Total Information Awareness Strikes Back
Government surveillance and data mining programs, it seems, never die. They just get renamed. So it has been with the much maligned airline screening program, which was originally called “CAPPS II.” It was canned, and a new program was started called “Secure Flight.” Recently I blogged about Secure Flight being canned, and I predicted that it would soon be reincarnated. That hasn’t happened just yet . . . but wait . . . it will. It’s a pattern.
Remember back in 2002, when a program called Total Information Awareness (TIA) came to light. TIA was a plan to create a massive government database of personal information which would then be data mined. The project had a website, and its logo (pictured) had the words “knowledge is power” in Latin. There was a considerable public outcy when news of TIA made its way through the media. William Safire wrote a blistering op-ed in the New York Times attacking TIA. In 2003, Congress voted to deny it funding. The program was ended.
But I was skeptical. In my book, The Digital Person, I wrote:
While public attention has focused on the Total Information Awareness project, the very same goals and techniques of the program continue to be carried out less systemically by various government agencies and law enforcement officials. We are already closer to Total Information Awareness than we might think.
I hate to say “I told ya so,” but TIA lives. It has been broken up into pieces with nifty names like Genoa II, Basketball, and Topsail. As the National Journal now reports:
Research under the Defense Department’s Total Information Awareness program — which developed technologies to predict terrorist attacks by mining government databases and the personal records of people in the United States — was moved from the Pentagon’s research-and-development agency to another group, which builds technologies primarily for the National Security Agency, according to documents obtained by National Journal and to intelligence sources familiar with the move. The names of key projects were changed, apparently to conceal their identities, but their funding remained intact, often under the same contracts.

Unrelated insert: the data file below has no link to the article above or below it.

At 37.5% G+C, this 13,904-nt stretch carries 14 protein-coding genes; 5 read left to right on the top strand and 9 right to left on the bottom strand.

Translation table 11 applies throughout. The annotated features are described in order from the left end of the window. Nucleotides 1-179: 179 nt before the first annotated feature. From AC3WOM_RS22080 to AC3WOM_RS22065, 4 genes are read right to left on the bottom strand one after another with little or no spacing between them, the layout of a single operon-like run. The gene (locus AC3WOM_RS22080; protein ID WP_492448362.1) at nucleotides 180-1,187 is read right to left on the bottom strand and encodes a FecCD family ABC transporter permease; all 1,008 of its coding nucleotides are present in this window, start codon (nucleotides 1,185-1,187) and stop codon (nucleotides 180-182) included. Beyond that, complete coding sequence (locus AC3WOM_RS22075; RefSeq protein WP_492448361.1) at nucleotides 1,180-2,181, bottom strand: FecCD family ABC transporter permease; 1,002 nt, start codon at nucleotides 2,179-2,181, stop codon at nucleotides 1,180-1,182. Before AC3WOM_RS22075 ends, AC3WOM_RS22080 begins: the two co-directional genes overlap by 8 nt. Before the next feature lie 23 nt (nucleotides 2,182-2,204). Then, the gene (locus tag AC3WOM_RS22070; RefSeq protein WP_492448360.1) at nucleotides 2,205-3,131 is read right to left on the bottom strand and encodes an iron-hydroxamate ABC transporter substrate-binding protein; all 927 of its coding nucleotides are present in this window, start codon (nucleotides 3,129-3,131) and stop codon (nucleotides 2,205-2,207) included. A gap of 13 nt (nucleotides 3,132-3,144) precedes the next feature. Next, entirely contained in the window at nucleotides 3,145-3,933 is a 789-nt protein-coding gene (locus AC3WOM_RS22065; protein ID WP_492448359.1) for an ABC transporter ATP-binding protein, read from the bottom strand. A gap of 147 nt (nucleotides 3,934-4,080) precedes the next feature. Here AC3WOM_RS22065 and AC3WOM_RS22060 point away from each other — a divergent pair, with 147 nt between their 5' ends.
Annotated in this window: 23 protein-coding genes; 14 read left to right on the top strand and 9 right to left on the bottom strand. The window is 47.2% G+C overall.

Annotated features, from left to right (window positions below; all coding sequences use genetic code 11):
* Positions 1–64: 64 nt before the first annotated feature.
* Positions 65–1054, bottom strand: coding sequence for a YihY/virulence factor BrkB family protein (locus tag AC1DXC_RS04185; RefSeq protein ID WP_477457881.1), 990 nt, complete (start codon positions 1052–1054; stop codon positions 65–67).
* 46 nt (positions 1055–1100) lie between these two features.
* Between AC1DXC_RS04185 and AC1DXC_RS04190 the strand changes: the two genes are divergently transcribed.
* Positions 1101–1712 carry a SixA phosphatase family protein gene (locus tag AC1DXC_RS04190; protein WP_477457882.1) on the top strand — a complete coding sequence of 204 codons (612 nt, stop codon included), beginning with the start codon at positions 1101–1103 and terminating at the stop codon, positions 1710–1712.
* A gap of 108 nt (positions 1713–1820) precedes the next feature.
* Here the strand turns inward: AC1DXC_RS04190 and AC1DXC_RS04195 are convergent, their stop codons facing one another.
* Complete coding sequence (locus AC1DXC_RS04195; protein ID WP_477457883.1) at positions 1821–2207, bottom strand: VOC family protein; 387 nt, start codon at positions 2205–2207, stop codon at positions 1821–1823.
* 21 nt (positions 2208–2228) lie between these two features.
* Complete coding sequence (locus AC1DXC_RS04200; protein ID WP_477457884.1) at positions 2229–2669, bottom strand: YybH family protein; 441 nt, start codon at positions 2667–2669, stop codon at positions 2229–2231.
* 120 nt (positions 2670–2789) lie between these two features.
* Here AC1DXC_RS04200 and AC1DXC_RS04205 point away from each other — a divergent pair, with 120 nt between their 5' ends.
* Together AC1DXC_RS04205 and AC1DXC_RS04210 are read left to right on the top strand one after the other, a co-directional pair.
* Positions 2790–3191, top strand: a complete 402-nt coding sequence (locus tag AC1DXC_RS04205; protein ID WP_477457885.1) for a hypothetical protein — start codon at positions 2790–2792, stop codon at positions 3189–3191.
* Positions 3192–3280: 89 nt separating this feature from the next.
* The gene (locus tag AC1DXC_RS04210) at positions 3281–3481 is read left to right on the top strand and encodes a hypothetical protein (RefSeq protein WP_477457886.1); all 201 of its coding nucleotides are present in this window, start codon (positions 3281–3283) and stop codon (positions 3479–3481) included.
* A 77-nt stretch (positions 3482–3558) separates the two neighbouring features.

It is no secret that some parts of TIA lived on behind the veil of the classified intelligence budget. However, the projects that moved, their new code names, and the agencies that took them over haven’t previously been disclosed. Sources aware of the transfers declined to speak on the record for this story because, they said, the identities of the specific programs are classified.
Two of the most important components of the TIA program were moved to the Advanced Research and Development Activity, housed at NSA headquarters in Fort Meade, Md., documents and sources confirm. One piece was the Information Awareness Prototype System, the core architecture that tied together numerous information extraction, analysis, and dissemination tools developed under TIA. The prototype system included privacy-protection technologies that may have been discontinued or scaled back following the move to ARDA.
A $19 million contract to build the prototype system was awarded in late 2002 to Hicks & Associates, a consulting firm in Arlington, Va., that is run by former Defense and military officials. Congress’s decision to pull TIA’s funding in late 2003 “caused a significant amount of uncertainty for all of us about the future of our work,” Hicks executive Brian Sharkey wrote in an e-mail to subcontractors at the time. “Fortunately,” Sharkey continued, “a new sponsor has come forward that will enable us to continue much of our previous work.” Sources confirm that this new sponsor was ARDA. Along with the new sponsor came a new name. “We will be describing this new effort as ‘Basketball,’ ” Sharkey wrote, apparently giving no explanation of the name’s significance. Another e-mail from a Hicks employee, Marc Swedenburg, reminded the company’s staff that “TIA has been terminated and should be referenced in that fashion.”
The reincarnation of Total Information Awareness seems to be part of a common theme with the Bush Administration. No matter whether there’s a law or whether Congress has explicitly repudiated a program, the response is to just keep on truckin’. When the representatives of the people in a democracy emphatically vote to end a program, shouldn’t that be the end of it? What part of “no” doesn’t this Administration understand?
Hat tip: Kerr